N.C. rules say ash should be tested for toxicity before being used in construction, although some scientists say the state’s prescribed test is unsuitable for that purpose. Ash can’t be placed closer than 50 feet of streams, 100 feet of drinking water sources or 2 feet of the water table, the rules say.

“We certainly met all the requirements at the time,” said Duke spokesman Andy Thompson. “This construction practice was accepted at the time.”

Baxa, who hasn’t had his own well tested, considers contamination a moot point and ash disposal part of the tradeoff for electricity.

As for the 29 to 30 horses grazing above his ash, he added, “their manes and coats have never looked better.”

Trying to learn more

Duke says 90 percent of its ash was used for construction purposes such as road beds, parking lots and building foundations. But the company hasn’t sold it for those uses since 2003, when the ash helped build a leg of Charlotte’s Outerbelt.

Its ash is now used mostly to make concrete and cement products – the preferred use, scientists say.

“The power companies, in our experience, have been pretty responsible, they tend to use it locally or on their own sites,” said Ed Mussler, permitting branch head in the Solid Waste Section.

But such sites don’t have monitoring wells to detect contaminated groundwater, Mussler added, “and they don’t get inspected unless somebody complains.”

Duke learned this year that groundwater is contaminated near the ash ponds at all seven of its N.C. coal-fired plants. That information came from a voluntary-monitoring program U.S. utilities began in recent years as part of an agreement with the Bush administration.

Duke is working with state environmental officials to learn more, including whether the contamination has migrated off the plants’ boundaries. State officials, and Duke, say there’s no evidence the tainted groundwater poses a public health hazard.

Lisa Evans, an attorney who works on coal ash issues for the Oakland, Calif.-based public interest law firm Earthjustice, cautions that “it may take many years for ash to release harmful constituents.”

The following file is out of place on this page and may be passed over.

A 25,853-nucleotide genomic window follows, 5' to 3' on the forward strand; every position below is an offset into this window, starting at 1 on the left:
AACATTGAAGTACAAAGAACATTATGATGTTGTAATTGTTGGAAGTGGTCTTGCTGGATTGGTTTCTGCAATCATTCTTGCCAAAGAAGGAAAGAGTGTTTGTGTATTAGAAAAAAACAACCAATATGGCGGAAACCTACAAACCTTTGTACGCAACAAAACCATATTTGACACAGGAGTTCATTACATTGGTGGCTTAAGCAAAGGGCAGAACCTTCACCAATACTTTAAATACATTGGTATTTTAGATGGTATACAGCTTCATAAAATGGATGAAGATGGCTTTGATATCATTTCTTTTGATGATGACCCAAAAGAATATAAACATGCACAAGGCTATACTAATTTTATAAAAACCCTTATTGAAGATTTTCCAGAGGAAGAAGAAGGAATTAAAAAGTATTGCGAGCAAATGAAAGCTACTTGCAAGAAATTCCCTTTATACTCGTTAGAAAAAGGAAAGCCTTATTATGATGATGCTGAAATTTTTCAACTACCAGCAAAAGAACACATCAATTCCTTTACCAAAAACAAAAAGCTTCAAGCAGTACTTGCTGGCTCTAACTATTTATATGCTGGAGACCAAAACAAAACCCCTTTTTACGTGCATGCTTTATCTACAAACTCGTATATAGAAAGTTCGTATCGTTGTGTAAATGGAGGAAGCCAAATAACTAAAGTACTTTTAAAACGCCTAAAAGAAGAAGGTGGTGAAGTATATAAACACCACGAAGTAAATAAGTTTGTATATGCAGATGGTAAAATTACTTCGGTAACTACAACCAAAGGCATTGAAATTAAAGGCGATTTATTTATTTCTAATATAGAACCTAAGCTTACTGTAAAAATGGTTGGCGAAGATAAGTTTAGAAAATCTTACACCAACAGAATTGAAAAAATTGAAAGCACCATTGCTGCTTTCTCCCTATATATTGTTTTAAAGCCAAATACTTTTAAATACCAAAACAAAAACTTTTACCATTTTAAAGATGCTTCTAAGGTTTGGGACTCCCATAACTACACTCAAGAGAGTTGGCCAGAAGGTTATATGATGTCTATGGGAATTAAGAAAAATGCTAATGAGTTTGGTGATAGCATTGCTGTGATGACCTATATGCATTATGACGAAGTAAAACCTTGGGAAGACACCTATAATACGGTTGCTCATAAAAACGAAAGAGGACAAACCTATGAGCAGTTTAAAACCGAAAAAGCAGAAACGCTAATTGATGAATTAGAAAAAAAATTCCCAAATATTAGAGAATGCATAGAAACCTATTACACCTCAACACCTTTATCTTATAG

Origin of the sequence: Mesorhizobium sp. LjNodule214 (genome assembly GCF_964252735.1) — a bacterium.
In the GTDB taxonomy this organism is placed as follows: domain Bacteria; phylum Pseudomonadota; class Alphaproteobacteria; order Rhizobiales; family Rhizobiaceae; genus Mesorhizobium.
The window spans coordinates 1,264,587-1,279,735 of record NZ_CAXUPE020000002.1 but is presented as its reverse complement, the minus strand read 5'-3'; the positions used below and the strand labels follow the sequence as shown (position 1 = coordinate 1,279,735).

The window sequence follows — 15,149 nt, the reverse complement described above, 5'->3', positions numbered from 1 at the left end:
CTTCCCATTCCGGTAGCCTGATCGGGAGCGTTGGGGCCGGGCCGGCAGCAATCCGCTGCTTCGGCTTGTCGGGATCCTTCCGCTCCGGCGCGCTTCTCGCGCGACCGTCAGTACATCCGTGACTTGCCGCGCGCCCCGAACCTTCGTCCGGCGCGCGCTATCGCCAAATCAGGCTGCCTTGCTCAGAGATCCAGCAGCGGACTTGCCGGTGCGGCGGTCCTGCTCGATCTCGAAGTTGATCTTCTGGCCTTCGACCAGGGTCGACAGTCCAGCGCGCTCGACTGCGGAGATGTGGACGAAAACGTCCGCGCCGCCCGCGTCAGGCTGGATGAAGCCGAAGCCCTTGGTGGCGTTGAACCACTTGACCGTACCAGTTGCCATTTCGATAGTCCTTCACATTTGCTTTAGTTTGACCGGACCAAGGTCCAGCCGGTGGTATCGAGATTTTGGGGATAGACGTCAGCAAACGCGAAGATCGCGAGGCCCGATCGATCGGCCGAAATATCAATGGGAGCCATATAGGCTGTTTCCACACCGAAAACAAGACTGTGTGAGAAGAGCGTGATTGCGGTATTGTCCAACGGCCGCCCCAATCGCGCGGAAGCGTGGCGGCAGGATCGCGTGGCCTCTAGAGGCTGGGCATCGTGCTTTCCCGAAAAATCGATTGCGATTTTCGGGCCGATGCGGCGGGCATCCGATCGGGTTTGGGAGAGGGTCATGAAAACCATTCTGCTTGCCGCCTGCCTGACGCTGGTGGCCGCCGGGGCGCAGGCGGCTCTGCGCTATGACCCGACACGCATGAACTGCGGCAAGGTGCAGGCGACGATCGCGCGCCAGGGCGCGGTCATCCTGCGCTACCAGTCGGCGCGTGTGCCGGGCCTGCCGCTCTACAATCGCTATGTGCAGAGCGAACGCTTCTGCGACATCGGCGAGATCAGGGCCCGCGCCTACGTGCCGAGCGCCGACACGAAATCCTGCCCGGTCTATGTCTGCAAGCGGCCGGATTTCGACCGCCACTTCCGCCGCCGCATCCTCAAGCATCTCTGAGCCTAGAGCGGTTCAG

During the 1970s and 1980s, EPA documents say, selenium flowing from an ash basin at Duke’s Belews Creek power plant wiped out 16 of the 20 fish species in adjoining Belews Lake.

A research scientist with the industry-supported Electric Power Research Institute said contamination from ash can also occur if structural fill installations are not designed properly or are put in the wrong setting, such as too close to wells.

Most structural fill sites pose no cause for alarm, said EPRI researcher Ken Ladwig. Whether sites need to be watched, he added, depend on circumstances.

“If you’re talking about 1,000 cubic yards of ash in a small gully, then absolutely not, it would be a waste of time and money,” he said. “If you’re talking about 1 million cubic yards put in an area with shallow drinking water wells around it, it would be prudent.”

Coal ash is suspected of contaminating wells throughout the town of Pines, Ind., now a federal cleanup site. And four environmental groups said last week they will sue over contamination by an ash landfill of a creek that flows through a wildlife refuge in Prince George’s County, Md.

Avner Vengosh is among the Duke University scientists studying the effects of the TVA ash spill, in which they detected high levels of arsenic, mercury and radiation. The team hasn’t yet researched ash used in structural fill, he said, but past studies are clear.

“Theoretically what we know about ash is that if you put it in an environment that interacts with water, you definitely would generate a leachate that could contaminate water,” he said. “The only question is the magnitude.”

By: Bruce Henderson